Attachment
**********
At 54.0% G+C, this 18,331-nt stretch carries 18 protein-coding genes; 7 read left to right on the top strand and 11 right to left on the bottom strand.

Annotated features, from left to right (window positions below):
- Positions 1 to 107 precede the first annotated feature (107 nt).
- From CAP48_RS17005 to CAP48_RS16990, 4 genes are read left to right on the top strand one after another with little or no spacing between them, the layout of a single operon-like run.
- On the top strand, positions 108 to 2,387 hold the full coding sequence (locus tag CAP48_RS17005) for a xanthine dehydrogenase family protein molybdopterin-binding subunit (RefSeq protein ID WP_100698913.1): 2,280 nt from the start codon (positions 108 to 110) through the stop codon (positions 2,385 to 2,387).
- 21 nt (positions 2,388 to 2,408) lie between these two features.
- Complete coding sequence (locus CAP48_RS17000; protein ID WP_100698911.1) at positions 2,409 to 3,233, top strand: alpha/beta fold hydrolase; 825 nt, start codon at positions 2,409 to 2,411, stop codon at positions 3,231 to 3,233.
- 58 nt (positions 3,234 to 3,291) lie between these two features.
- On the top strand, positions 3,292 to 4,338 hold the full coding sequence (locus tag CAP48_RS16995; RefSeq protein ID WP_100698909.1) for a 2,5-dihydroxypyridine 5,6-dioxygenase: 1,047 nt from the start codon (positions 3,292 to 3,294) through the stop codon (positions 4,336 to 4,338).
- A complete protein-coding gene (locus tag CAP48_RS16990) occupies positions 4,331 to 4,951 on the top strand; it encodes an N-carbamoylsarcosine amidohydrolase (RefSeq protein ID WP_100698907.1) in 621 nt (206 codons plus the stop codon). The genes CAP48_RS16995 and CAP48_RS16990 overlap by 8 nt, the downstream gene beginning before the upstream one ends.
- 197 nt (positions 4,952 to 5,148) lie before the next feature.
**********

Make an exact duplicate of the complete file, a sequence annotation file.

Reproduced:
At 54.0% G+C, this 18,331-nt stretch carries 18 protein-coding genes; 7 read left to right on the top strand and 11 right to left on the bottom strand.

Annotated features, from left to right (window positions below):
- Positions 1 to 107 precede the first annotated feature (107 nt).
- From CAP48_RS17005 to CAP48_RS16990, 4 genes are read left to right on the top strand one after another with little or no spacing between them, the layout of a single operon-like run.
- On the top strand, positions 108 to 2,387 hold the full coding sequence (locus tag CAP48_RS17005) for a xanthine dehydrogenase family protein molybdopterin-binding subunit (RefSeq protein ID WP_100698913.1): 2,280 nt from the start codon (positions 108 to 110) through the stop codon (positions 2,385 to 2,387).
- 21 nt (positions 2,388 to 2,408) lie between these two features.
- Complete coding sequence (locus CAP48_RS17000; protein ID WP_100698911.1) at positions 2,409 to 3,233, top strand: alpha/beta fold hydrolase; 825 nt, start codon at positions 2,409 to 2,411, stop codon at positions 3,231 to 3,233.
- 58 nt (positions 3,234 to 3,291) lie between these two features.
- On the top strand, positions 3,292 to 4,338 hold the full coding sequence (locus tag CAP48_RS16995; RefSeq protein ID WP_100698909.1) for a 2,5-dihydroxypyridine 5,6-dioxygenase: 1,047 nt from the start codon (positions 3,292 to 3,294) through the stop codon (positions 4,336 to 4,338).
- A complete protein-coding gene (locus tag CAP48_RS16990) occupies positions 4,331 to 4,951 on the top strand; it encodes an N-carbamoylsarcosine amidohydrolase (RefSeq protein ID WP_100698907.1) in 621 nt (206 codons plus the stop codon). The genes CAP48_RS16995 and CAP48_RS16990 overlap by 8 nt, the downstream gene beginning before the upstream one ends.
- 197 nt (positions 4,952 to 5,148) lie before the next feature.